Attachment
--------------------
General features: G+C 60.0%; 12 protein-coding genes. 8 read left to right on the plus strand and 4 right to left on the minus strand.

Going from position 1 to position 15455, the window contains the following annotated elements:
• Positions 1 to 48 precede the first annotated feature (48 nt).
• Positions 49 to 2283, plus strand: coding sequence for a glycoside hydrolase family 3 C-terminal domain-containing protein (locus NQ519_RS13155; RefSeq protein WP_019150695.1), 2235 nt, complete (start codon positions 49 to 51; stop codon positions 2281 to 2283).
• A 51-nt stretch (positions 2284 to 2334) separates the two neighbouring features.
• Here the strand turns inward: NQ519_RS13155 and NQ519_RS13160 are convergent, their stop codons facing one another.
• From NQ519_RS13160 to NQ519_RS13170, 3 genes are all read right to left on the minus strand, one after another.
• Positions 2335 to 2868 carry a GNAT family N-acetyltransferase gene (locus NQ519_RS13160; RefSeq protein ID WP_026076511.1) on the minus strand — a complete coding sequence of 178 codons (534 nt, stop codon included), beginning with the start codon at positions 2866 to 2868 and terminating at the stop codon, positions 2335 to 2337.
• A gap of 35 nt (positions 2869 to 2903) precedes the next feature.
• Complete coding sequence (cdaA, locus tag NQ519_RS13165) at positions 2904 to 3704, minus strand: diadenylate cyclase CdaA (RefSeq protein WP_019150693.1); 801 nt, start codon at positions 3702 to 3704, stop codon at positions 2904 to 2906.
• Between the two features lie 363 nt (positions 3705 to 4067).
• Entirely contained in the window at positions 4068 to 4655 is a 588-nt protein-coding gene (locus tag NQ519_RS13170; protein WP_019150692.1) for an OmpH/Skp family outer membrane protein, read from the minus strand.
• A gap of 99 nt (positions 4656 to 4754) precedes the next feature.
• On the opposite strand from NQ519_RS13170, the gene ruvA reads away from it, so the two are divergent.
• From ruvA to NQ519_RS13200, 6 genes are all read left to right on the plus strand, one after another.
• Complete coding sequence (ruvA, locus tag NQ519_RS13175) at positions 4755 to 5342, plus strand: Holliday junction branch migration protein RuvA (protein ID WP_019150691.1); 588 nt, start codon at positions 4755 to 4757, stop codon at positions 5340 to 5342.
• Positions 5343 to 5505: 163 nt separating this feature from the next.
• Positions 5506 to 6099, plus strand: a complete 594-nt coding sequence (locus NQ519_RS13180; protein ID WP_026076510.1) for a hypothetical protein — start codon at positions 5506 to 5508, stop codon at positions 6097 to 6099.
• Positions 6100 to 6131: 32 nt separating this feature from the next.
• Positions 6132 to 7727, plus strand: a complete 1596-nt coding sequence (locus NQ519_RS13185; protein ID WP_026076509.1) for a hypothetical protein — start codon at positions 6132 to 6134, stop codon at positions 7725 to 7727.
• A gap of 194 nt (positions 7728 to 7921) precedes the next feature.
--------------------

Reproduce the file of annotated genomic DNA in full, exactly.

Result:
General features: G+C 60.0%; 12 protein-coding genes. 8 read left to right on the plus strand and 4 right to left on the minus strand.

Going from position 1 to position 15455, the window contains the following annotated elements:
• Positions 1 to 48 precede the first annotated feature (48 nt).
• Positions 49 to 2283, plus strand: coding sequence for a glycoside hydrolase family 3 C-terminal domain-containing protein (locus NQ519_RS13155; RefSeq protein WP_019150695.1), 2235 nt, complete (start codon positions 49 to 51; stop codon positions 2281 to 2283).
• A 51-nt stretch (positions 2284 to 2334) separates the two neighbouring features.
• Here the strand turns inward: NQ519_RS13155 and NQ519_RS13160 are convergent, their stop codons facing one another.
• From NQ519_RS13160 to NQ519_RS13170, 3 genes are all read right to left on the minus strand, one after another.
• Positions 2335 to 2868 carry a GNAT family N-acetyltransferase gene (locus NQ519_RS13160; RefSeq protein ID WP_026076511.1) on the minus strand — a complete coding sequence of 178 codons (534 nt, stop codon included), beginning with the start codon at positions 2866 to 2868 and terminating at the stop codon, positions 2335 to 2337.
• A gap of 35 nt (positions 2869 to 2903) precedes the next feature.
• Complete coding sequence (cdaA, locus tag NQ519_RS13165) at positions 2904 to 3704, minus strand: diadenylate cyclase CdaA (RefSeq protein WP_019150693.1); 801 nt, start codon at positions 3702 to 3704, stop codon at positions 2904 to 2906.
• Between the two features lie 363 nt (positions 3705 to 4067).
• Entirely contained in the window at positions 4068 to 4655 is a 588-nt protein-coding gene (locus tag NQ519_RS13170; protein WP_019150692.1) for an OmpH/Skp family outer membrane protein, read from the minus strand.
• A gap of 99 nt (positions 4656 to 4754) precedes the next feature.
• On the opposite strand from NQ519_RS13170, the gene ruvA reads away from it, so the two are divergent.
• From ruvA to NQ519_RS13200, 6 genes are all read left to right on the plus strand, one after another.
• Complete coding sequence (ruvA, locus tag NQ519_RS13175) at positions 4755 to 5342, plus strand: Holliday junction branch migration protein RuvA (protein ID WP_019150691.1); 588 nt, start codon at positions 4755 to 4757, stop codon at positions 5340 to 5342.
• Positions 5343 to 5505: 163 nt separating this feature from the next.
• Positions 5506 to 6099, plus strand: a complete 594-nt coding sequence (locus NQ519_RS13180; protein ID WP_026076510.1) for a hypothetical protein — start codon at positions 5506 to 5508, stop codon at positions 6097 to 6099.
• Positions 6100 to 6131: 32 nt separating this feature from the next.
• Positions 6132 to 7727, plus strand: a complete 1596-nt coding sequence (locus NQ519_RS13185; protein ID WP_026076509.1) for a hypothetical protein — start codon at positions 6132 to 6134, stop codon at positions 7725 to 7727.
• A gap of 194 nt (positions 7728 to 7921) precedes the next feature.